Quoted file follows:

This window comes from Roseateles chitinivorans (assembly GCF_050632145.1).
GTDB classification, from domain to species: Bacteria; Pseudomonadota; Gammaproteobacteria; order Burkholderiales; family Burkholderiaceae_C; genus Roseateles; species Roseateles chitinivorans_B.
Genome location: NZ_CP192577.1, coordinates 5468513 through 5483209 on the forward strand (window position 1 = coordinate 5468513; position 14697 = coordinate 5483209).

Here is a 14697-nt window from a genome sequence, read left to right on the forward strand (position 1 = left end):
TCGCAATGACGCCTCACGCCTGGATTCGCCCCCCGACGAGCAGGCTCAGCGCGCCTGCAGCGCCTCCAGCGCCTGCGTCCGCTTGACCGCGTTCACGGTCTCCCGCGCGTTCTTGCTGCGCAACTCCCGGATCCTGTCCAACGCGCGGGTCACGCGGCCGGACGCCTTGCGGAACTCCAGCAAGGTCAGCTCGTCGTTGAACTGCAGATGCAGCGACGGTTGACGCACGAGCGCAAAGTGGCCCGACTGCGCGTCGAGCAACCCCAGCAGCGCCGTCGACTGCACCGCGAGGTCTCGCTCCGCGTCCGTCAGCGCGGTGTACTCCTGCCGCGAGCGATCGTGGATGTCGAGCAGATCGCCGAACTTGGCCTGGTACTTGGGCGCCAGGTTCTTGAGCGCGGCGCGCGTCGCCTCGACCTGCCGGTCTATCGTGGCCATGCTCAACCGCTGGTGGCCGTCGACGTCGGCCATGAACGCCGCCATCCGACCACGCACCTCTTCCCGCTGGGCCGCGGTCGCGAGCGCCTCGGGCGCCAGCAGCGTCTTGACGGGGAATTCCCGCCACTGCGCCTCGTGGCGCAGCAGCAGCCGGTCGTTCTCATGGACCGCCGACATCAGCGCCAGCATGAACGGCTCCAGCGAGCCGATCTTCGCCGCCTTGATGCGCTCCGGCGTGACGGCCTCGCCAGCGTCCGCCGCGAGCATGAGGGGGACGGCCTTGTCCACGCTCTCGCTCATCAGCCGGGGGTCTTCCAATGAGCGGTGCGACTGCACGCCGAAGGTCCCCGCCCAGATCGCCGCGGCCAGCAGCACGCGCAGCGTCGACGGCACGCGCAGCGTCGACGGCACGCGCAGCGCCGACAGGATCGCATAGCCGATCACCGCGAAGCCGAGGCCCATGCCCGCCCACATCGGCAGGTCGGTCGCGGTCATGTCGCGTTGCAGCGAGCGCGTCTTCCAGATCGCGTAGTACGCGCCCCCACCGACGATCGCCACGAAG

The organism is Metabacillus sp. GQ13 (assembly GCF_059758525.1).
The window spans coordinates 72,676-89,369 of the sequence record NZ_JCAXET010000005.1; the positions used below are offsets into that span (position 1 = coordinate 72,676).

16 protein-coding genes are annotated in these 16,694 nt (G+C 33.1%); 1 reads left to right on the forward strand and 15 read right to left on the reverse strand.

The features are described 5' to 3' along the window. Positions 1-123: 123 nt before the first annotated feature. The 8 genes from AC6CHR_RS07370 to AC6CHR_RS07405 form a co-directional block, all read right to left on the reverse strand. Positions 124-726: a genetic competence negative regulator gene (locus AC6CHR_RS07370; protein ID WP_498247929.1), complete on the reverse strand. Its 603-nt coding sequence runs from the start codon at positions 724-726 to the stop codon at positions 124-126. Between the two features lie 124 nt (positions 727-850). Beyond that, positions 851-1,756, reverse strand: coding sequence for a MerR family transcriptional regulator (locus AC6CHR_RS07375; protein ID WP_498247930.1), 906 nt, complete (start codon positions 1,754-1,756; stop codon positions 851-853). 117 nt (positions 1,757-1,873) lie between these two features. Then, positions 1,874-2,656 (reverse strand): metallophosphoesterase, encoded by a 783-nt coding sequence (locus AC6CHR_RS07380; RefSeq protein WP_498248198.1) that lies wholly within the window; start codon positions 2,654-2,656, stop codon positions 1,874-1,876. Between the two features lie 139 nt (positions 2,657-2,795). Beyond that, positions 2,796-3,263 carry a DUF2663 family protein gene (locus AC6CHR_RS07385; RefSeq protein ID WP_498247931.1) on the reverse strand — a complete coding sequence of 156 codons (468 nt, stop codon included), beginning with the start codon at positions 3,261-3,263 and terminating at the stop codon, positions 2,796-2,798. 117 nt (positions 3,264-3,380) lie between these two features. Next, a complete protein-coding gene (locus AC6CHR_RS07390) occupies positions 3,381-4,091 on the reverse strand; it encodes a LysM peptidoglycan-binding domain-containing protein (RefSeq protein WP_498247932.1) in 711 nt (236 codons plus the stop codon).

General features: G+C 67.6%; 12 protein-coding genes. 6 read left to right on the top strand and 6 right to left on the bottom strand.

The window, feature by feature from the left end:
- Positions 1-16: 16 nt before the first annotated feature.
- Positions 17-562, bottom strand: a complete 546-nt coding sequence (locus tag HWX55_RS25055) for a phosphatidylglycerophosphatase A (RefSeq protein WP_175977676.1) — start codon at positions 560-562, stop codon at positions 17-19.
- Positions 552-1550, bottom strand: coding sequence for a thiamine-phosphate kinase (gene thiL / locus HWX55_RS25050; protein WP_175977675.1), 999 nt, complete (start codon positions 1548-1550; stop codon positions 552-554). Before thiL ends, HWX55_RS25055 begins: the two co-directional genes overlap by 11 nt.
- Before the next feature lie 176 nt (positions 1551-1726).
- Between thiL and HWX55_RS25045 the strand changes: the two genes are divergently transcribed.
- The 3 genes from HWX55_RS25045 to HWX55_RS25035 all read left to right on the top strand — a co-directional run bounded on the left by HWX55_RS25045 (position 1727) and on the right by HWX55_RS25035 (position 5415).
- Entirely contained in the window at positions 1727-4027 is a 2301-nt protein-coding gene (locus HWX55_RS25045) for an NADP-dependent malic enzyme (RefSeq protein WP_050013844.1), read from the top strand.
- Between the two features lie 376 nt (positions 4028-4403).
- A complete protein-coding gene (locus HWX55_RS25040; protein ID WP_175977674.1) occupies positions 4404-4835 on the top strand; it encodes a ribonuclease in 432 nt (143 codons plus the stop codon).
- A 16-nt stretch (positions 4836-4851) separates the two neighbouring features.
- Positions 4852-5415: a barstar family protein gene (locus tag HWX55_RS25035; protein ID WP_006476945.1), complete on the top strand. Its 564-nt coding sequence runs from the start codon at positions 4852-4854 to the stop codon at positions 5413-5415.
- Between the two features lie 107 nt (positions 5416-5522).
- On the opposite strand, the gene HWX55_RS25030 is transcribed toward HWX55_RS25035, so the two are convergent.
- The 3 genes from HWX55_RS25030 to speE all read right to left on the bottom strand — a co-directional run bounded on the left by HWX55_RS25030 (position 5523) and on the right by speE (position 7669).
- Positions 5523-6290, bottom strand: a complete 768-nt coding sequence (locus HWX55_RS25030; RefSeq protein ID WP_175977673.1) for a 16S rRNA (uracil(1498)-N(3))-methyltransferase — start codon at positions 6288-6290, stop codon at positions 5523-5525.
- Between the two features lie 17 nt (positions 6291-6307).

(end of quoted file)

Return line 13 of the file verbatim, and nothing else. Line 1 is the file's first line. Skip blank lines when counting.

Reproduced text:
- Positions 17-562, bottom strand: a complete 546-nt coding sequence (locus tag HWX55_RS25055) for a phosphatidylglycerophosphatase A (RefSeq protein WP_175977676.1) — start codon at positions 560-562, stop codon at positions 17-19.